Goch history meets streerart festival 2020 organized by Benjamin Taag and the Heimatverein Goch e.V.
Lacuna is a street artist who remains anonymous. His work focuses on injustice, exploitation, exclusion and other socially critical issues. He depicts them primarily with figurative stencils, poetry, slogans, and street interventions.
In his childhood, Lacuna came across the book The Yellow Star by Gerhard Schönberner about the prosecution of Jews in Europe between 1933 and 1945. This book had an enormous impact on him and subsequently influenced his work. He became politically active in the anarchist and anti-fascist movement. During this time, he read a how-to-do article about graffiti writing in a political magazine. Lacuna had already been painting political slogans on walls, but this article planted the roots for his further activities. After several trail draft pieces on paper, he sprayed his first graffiti on a wall at the end of 1994.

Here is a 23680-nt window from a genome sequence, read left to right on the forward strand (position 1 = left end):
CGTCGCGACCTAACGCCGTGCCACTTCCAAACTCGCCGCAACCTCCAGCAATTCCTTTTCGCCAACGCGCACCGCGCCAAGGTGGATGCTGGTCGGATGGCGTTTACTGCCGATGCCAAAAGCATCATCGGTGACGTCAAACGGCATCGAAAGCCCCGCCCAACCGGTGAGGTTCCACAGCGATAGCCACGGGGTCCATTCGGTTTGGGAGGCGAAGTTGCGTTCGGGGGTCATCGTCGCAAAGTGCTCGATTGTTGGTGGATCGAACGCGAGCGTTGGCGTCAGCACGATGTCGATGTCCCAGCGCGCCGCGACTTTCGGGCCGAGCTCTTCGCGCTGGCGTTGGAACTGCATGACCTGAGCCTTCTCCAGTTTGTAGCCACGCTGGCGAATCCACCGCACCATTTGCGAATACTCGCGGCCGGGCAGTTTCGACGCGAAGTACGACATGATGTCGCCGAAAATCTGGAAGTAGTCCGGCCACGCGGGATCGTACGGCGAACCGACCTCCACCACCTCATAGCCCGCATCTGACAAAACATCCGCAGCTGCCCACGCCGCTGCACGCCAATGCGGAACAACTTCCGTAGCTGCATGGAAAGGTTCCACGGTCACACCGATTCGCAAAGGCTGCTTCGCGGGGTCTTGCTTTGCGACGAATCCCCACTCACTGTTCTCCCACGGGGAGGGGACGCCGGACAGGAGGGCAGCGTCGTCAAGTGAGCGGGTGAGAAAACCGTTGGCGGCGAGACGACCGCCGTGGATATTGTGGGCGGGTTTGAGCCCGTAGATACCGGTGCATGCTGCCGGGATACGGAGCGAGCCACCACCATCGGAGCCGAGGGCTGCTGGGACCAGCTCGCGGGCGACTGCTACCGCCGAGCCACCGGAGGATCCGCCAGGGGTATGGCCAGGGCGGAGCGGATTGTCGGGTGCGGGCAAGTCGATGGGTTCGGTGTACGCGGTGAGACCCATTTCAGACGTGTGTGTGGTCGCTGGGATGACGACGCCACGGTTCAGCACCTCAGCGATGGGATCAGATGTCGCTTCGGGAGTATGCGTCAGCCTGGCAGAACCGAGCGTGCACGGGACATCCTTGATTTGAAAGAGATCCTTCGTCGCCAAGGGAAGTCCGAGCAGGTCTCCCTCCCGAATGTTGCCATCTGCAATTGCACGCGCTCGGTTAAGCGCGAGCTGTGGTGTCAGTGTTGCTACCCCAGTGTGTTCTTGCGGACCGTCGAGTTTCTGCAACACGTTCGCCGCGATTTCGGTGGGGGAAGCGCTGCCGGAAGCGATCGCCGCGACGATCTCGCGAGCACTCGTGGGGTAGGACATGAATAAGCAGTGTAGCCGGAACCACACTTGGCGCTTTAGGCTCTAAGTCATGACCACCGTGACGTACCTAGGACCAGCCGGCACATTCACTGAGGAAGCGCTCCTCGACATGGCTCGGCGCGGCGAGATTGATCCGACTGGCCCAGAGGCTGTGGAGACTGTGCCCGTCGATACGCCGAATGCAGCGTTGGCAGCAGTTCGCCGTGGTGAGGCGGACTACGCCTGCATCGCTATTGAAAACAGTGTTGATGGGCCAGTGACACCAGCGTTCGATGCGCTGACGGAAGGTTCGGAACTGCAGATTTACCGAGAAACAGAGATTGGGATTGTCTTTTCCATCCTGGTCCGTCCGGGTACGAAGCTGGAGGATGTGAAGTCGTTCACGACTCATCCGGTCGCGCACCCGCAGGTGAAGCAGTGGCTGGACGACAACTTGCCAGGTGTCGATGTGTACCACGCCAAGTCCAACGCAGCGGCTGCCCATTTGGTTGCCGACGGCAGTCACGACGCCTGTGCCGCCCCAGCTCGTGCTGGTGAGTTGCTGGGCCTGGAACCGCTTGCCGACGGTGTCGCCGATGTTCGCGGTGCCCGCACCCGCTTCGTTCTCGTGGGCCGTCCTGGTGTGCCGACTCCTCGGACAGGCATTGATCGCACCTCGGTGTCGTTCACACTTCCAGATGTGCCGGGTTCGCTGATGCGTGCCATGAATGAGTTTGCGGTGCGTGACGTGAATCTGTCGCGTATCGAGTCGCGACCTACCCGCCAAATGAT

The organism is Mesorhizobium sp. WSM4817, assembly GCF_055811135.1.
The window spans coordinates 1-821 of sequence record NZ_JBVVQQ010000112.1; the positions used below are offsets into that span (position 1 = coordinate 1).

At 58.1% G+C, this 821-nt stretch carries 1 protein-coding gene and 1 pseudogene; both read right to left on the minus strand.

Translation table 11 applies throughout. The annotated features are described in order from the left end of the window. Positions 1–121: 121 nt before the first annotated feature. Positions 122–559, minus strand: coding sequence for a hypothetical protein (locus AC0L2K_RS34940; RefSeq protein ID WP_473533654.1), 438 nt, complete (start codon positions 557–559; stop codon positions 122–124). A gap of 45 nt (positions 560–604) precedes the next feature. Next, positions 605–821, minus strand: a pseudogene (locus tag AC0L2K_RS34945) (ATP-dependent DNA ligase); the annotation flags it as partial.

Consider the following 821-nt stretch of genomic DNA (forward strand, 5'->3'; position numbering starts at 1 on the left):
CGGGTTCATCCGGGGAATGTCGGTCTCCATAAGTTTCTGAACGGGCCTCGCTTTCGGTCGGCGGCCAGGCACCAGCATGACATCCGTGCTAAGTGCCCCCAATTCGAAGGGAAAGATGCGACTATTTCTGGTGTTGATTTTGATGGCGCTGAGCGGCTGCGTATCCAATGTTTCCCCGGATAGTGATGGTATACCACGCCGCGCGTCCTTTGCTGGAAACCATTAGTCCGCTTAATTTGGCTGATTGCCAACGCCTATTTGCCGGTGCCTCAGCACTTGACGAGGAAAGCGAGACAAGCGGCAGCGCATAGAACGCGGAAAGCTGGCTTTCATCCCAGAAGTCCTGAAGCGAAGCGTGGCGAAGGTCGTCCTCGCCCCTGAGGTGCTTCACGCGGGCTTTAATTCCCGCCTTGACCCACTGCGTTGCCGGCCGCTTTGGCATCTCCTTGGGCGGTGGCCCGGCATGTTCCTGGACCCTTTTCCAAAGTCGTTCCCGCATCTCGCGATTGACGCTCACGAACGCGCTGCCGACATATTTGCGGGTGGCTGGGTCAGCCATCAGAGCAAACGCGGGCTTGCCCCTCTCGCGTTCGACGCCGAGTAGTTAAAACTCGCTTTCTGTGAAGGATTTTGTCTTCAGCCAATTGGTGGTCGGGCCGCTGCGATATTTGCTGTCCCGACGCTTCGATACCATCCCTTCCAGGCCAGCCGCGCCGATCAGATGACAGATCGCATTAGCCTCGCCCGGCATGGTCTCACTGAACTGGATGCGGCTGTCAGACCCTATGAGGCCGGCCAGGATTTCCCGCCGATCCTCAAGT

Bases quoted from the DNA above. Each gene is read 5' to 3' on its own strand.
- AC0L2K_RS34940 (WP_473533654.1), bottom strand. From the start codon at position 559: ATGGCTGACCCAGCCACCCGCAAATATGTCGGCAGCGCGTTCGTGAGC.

The limitation of spraying nothing but his own name restricted Lacuna. He found himself unable to express his feelings and thoughts in the way he was aiming for. Many people cannot read or understand graffiti lettering. He therefore started to draw figures with pencil on paper in order to convey a wider range of issues that included solutions as well as reflections of society in addition to an emotional context besides anger or dismay at the state of the human world. The early works of Blek le Rat and Banksy encouraged him to include people in his graffiti. In 2002, he cut out his first stencil and sprayed it on a wall.
Stencilling makes precision possible. Lacuna prepares the work at his own leisure in the studio before transferring it to a wall. Through stencils, he passes his criticism on society and current political affairs in a direct, subtle, and humorous way. He highlights alternatives and includes his own perspectives. Many of his paintings are done in black and white to concentrate on the message and the meaning. Furthermore, Lacuna has delved into and explored the period from 1914 to 1945, with an emphasis on the activists, authors, thinkers, and anti-totalitarian movements of that era. They are often a subject in his work with stencils. He aims to summon them back into public consciousness.